The constitution of the town was democratic, which explains why it sided with Athens in the Peloponnesian War. In the neighbourhood of Larissa was celebrated a festival which recalled the Roman Saturnalia, and at which the slaves were waited on by their masters. As the chief city of ancient Thessaly, Larissa was taken by the Thebans and later directly annexed by Philip II of Macedon in 344. It remained under Macedonian control afterwards, except for a brief period when Demetrius Poliorcetes captured it in 302 BC.
It was in Larissa that Philip V of Macedon signed in 197 BC a treaty with the Romans after his defeat at the Battle of Cynoscephalae, and it was there also that Antiochus III the Great, won a great victory in 192 BC. In 196 BC Larissa became an ally of Rome and was the headquarters of the Thessalian League.
Larissa is frequently mentioned in connection with the Roman civil wars which preceded the establishment of the Roman Empire and Pompey sought refuge there after the defeat of Pharsalus.
Larissa was sacked by the Ostrogoths in the late 5th century, and rebuilt under the Byzantine emperor Justinian I.
In the 8th century, the city became the metropolis of the theme of Hellas. The city was captured in 986 by Tsar Samuel of Bulgaria, who carried off the relics of its patron saint, Saint Achilleios, to Prespa. It was again unsuccessfully besieged by the Normans under Bohemond I in 1082/3.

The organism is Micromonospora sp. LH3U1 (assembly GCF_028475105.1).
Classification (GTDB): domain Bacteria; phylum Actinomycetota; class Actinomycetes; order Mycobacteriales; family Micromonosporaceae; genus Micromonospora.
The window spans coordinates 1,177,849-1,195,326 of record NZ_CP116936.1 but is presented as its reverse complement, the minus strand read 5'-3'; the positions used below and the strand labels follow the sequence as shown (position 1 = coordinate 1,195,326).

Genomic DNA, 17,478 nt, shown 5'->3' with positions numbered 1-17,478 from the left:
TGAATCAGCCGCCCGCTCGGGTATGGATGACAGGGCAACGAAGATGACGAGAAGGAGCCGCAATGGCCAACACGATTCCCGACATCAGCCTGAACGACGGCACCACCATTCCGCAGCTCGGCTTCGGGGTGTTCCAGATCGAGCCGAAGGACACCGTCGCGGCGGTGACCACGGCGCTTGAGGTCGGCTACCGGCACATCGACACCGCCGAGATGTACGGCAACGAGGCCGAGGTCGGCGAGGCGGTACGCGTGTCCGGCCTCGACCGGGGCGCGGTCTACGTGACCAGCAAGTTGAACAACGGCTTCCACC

After the Fourth Crusade, the King of Thessalonica, Boniface of Montferrat, gave the city to Lombard barons, but they launched a rebellion in 1209 that had to be subdued by the Latin Emperor Henry of Flanders himself. The city was recovered by Epirus soon after.
It was conquered by the Ottoman Empire in 1386/87 and again in the 1390s, but only came under permanent Ottoman control in 1423, by Turahan Bey. Under Ottoman rule, the city was known as Yeni-şehir i-Fenari, "new citadel". As the chief town and military base of Ottoman Thessaly, Larissa was a predominantly Muslim city. The town was noted for its trade fair in the 17th and 18th centuries, while the seat of the pasha of Thessaly was also transferred there in 1770. The city remained in Ottoman hands until Thessaly became part of the independent Greek kingdom in 1881, except for a period where Ottoman forces re-occupied it during the Greco-Turkish War of 1897.